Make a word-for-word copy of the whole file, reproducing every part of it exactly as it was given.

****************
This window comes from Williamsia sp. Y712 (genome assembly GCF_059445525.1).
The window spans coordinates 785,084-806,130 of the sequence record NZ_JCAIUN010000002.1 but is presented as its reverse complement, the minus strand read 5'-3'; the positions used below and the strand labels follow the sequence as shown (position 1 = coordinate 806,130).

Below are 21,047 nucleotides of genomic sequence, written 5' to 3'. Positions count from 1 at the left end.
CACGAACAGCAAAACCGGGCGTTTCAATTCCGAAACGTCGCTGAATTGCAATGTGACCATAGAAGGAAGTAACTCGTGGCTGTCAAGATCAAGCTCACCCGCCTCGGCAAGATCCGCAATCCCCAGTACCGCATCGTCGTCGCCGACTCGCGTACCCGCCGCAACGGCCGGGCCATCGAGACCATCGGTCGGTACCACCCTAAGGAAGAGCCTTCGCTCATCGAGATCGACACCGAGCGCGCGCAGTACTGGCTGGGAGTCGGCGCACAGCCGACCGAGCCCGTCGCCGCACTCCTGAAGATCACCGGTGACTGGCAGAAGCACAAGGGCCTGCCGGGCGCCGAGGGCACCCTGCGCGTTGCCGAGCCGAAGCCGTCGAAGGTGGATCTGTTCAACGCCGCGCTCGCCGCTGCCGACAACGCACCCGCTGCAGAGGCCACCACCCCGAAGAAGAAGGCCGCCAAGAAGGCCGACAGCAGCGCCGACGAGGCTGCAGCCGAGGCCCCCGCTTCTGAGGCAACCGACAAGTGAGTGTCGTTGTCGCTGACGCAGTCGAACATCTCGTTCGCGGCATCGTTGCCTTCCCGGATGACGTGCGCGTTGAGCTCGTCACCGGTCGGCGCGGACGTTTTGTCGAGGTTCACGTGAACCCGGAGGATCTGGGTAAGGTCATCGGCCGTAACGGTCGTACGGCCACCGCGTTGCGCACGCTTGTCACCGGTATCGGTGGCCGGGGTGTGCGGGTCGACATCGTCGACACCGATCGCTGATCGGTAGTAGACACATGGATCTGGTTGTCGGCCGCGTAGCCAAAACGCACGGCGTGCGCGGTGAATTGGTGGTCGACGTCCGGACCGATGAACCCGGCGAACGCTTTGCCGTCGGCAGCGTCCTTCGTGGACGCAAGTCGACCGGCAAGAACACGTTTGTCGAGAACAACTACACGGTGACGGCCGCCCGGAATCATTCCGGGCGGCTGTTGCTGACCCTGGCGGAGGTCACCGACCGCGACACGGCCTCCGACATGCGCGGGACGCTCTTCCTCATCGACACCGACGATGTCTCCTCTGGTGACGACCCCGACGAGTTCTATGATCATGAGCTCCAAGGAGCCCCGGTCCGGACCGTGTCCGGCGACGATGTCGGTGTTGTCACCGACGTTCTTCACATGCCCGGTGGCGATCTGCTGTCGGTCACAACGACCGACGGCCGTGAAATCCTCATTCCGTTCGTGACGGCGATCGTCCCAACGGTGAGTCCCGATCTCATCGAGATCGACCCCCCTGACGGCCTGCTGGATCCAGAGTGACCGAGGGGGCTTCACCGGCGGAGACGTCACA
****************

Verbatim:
This window comes from Williamsia sp. Y712 (genome assembly GCF_059445525.1).
The window spans coordinates 785,084-806,130 of the sequence record NZ_JCAIUN010000002.1 but is presented as its reverse complement, the minus strand read 5'-3'; the positions used below and the strand labels follow the sequence as shown (position 1 = coordinate 806,130).

Below are 21,047 nucleotides of genomic sequence, written 5' to 3'. Positions count from 1 at the left end.
CACGAACAGCAAAACCGGGCGTTTCAATTCCGAAACGTCGCTGAATTGCAATGTGACCATAGAAGGAAGTAACTCGTGGCTGTCAAGATCAAGCTCACCCGCCTCGGCAAGATCCGCAATCCCCAGTACCGCATCGTCGTCGCCGACTCGCGTACCCGCCGCAACGGCCGGGCCATCGAGACCATCGGTCGGTACCACCCTAAGGAAGAGCCTTCGCTCATCGAGATCGACACCGAGCGCGCGCAGTACTGGCTGGGAGTCGGCGCACAGCCGACCGAGCCCGTCGCCGCACTCCTGAAGATCACCGGTGACTGGCAGAAGCACAAGGGCCTGCCGGGCGCCGAGGGCACCCTGCGCGTTGCCGAGCCGAAGCCGTCGAAGGTGGATCTGTTCAACGCCGCGCTCGCCGCTGCCGACAACGCACCCGCTGCAGAGGCCACCACCCCGAAGAAGAAGGCCGCCAAGAAGGCCGACAGCAGCGCCGACGAGGCTGCAGCCGAGGCCCCCGCTTCTGAGGCAACCGACAAGTGAGTGTCGTTGTCGCTGACGCAGTCGAACATCTCGTTCGCGGCATCGTTGCCTTCCCGGATGACGTGCGCGTTGAGCTCGTCACCGGTCGGCGCGGACGTTTTGTCGAGGTTCACGTGAACCCGGAGGATCTGGGTAAGGTCATCGGCCGTAACGGTCGTACGGCCACCGCGTTGCGCACGCTTGTCACCGGTATCGGTGGCCGGGGTGTGCGGGTCGACATCGTCGACACCGATCGCTGATCGGTAGTAGACACATGGATCTGGTTGTCGGCCGCGTAGCCAAAACGCACGGCGTGCGCGGTGAATTGGTGGTCGACGTCCGGACCGATGAACCCGGCGAACGCTTTGCCGTCGGCAGCGTCCTTCGTGGACGCAAGTCGACCGGCAAGAACACGTTTGTCGAGAACAACTACACGGTGACGGCCGCCCGGAATCATTCCGGGCGGCTGTTGCTGACCCTGGCGGAGGTCACCGACCGCGACACGGCCTCCGACATGCGCGGGACGCTCTTCCTCATCGACACCGACGATGTCTCCTCTGGTGACGACCCCGACGAGTTCTATGATCATGAGCTCCAAGGAGCCCCGGTCCGGACCGTGTCCGGCGACGATGTCGGTGTTGTCACCGACGTTCTTCACATGCCCGGTGGCGATCTGCTGTCGGTCACAACGACCGACGGCCGTGAAATCCTCATTCCGTTCGTGACGGCGATCGTCCCAACGGTGAGTCCCGATCTCATCGAGATCGACCCCCCTGACGGCCTGCTGGATCCAGAGTGACCGAGGGGGCTTCACCGGCGGAGACGTCACA